Are English courts comfortably applying the EC Regulation on Insolvency?

Are English courts comfortably applying the EC Regulation on Insolvency?

In what circumstances will the court be prepared to appoint provisional liquidators where the EC Regulation on Insolvency comes into play? Caroline Waterworth of Ten Old Square Chambers considers the decision in Re Arms Asset Backed Securities and says the English courts are increasingly confident in their use and interpretation of the EC rules.

Re Arm Asset Backed Securities SA [2014] EWHC 1097 (Ch), [2014] All ER (D) 88 (Apr)

A winding up petition was presented to the Chancery Division in respect of a company in the United Kingdom. Joint provisional liquidators were appointed and the English court ordered that the English provisional liquidation of the company was a main proceeding within Council Regulation (EC) 1346/2000, art 3(1) (EC Regulation on Insolvency). A public prosecutor in Luxembourg applied to a court in Luxembourg for the commencement of a liquidation proceeding in respect of the company there. The Chancery Division granted the joint provisional liquidators’ application for a declaration that the public prosecutor’s application was stayed by the Insolvency Act 1986, s 130(2) (IA 1986).

What is the relevant chronology?
ARM Asset Backed Securities SA (the company) was incorporated in Luxembourg and carried on the business of raising funds through the issue of bonds governed by Luxembourg law and the investment of those funds in the purchase of life insurance policies in the US. After carrying out business for a number of years, the company took advice on recognition and regulation in Luxembourg and applied for recognition in 2009. The Luxembourg regulator declined to grant the necessary licence in 2011 and had a Supervisory Commissioner appointed to the company to monitor it.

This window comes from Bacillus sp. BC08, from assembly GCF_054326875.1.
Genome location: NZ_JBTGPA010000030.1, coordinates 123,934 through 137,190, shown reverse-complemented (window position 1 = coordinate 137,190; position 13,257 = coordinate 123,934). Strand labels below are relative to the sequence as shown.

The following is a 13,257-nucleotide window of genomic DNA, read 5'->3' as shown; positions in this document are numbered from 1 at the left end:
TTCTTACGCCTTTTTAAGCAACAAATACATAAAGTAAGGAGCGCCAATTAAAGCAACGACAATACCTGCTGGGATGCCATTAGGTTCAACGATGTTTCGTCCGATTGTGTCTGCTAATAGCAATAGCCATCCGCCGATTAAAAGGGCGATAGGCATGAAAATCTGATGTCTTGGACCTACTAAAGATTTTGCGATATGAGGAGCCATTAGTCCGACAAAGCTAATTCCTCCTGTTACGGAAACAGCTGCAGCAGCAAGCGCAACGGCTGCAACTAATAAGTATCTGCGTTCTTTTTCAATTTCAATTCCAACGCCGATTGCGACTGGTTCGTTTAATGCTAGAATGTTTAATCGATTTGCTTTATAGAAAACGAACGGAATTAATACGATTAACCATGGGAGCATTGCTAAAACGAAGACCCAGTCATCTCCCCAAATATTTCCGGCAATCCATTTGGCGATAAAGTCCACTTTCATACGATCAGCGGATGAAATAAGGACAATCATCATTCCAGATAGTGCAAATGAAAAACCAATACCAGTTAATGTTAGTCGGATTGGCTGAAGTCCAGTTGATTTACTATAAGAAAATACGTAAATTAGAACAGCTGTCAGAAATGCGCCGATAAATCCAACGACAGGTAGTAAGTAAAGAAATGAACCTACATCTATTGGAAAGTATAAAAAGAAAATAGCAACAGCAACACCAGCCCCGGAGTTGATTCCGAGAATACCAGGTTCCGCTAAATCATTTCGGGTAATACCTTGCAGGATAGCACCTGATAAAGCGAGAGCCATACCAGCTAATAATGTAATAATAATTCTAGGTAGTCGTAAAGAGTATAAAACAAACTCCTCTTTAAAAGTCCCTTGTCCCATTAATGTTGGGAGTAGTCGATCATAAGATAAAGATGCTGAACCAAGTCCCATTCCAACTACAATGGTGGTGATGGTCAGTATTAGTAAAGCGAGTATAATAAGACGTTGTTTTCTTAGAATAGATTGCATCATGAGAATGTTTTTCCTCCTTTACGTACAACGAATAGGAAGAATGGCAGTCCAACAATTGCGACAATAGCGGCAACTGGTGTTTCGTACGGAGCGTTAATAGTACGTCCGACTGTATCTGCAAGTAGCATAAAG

The refusal of the licence was appealed by the company but that was finally dismissed in August 2013. By that time, the company was no longer actively engaged in business but having already invested in the US insurance market, it continued to receive funds from the policies that had been purchased in order to service and repay the bonds.

After the company appeal was dismissed, the Luxembourg regulator indicated that it had asked the Luxembourg public prosecutor to apply to the Luxembourg district court for an order for the dissolution or liquidation of the company.

No such steps had been taken before the company took the decision to apply to wind up the company on a just and equitable basis and for the appointment of provisional liquidators. The company duly presented a winding-up petition in the High Court on 7 O

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About the author:
Kathy specialises in restructuring and cross-border insolvency. She qualified as a solicitor in 1995 and has since worked for Weil Gotshal & Manges and Freshfields. Kathy has worked on some of the largest restructuring cases in the last decade, including Worldcom, Parmalat, Enron and Eurotunnel.